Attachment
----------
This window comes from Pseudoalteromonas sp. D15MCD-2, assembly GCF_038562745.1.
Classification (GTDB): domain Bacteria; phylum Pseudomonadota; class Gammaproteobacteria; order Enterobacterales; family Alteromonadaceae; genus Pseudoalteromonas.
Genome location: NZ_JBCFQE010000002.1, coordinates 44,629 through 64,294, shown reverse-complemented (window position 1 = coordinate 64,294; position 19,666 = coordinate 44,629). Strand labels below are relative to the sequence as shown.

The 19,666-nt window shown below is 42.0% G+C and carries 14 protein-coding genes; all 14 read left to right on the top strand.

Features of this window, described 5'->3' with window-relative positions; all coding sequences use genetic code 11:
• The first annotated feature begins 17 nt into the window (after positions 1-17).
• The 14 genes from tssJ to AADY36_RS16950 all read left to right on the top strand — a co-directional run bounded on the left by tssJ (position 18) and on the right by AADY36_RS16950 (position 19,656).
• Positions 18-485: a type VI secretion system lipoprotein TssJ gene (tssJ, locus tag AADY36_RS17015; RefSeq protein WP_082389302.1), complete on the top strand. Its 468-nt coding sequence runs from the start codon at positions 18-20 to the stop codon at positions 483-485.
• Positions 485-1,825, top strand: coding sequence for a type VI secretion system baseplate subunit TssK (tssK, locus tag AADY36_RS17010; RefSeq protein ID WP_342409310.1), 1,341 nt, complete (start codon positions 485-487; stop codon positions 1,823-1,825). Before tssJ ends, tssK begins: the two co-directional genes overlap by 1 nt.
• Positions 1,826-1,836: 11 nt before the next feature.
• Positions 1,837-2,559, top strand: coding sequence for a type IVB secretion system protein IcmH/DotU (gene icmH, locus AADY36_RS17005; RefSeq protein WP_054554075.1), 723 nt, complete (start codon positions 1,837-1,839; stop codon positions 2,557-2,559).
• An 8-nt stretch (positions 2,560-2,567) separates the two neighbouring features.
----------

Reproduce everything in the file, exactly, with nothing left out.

This window comes from Pseudoalteromonas sp. D15MCD-2, assembly GCF_038562745.1.
Classification (GTDB): domain Bacteria; phylum Pseudomonadota; class Gammaproteobacteria; order Enterobacterales; family Alteromonadaceae; genus Pseudoalteromonas.
Genome location: NZ_JBCFQE010000002.1, coordinates 44,629 through 64,294, shown reverse-complemented (window position 1 = coordinate 64,294; position 19,666 = coordinate 44,629). Strand labels below are relative to the sequence as shown.

The 19,666-nt window shown below is 42.0% G+C and carries 14 protein-coding genes; all 14 read left to right on the top strand.

Features of this window, described 5'->3' with window-relative positions; all coding sequences use genetic code 11:
• The first annotated feature begins 17 nt into the window (after positions 1-17).
• The 14 genes from tssJ to AADY36_RS16950 all read left to right on the top strand — a co-directional run bounded on the left by tssJ (position 18) and on the right by AADY36_RS16950 (position 19,656).
• Positions 18-485: a type VI secretion system lipoprotein TssJ gene (tssJ, locus tag AADY36_RS17015; RefSeq protein WP_082389302.1), complete on the top strand. Its 468-nt coding sequence runs from the start codon at positions 18-20 to the stop codon at positions 483-485.
• Positions 485-1,825, top strand: coding sequence for a type VI secretion system baseplate subunit TssK (tssK, locus tag AADY36_RS17010; RefSeq protein ID WP_342409310.1), 1,341 nt, complete (start codon positions 485-487; stop codon positions 1,823-1,825). Before tssJ ends, tssK begins: the two co-directional genes overlap by 1 nt.
• Positions 1,826-1,836: 11 nt before the next feature.
• Positions 1,837-2,559, top strand: coding sequence for a type IVB secretion system protein IcmH/DotU (gene icmH, locus AADY36_RS17005; RefSeq protein WP_054554075.1), 723 nt, complete (start codon positions 1,837-1,839; stop codon positions 2,557-2,559).
• An 8-nt stretch (positions 2,560-2,567) separates the two neighbouring features.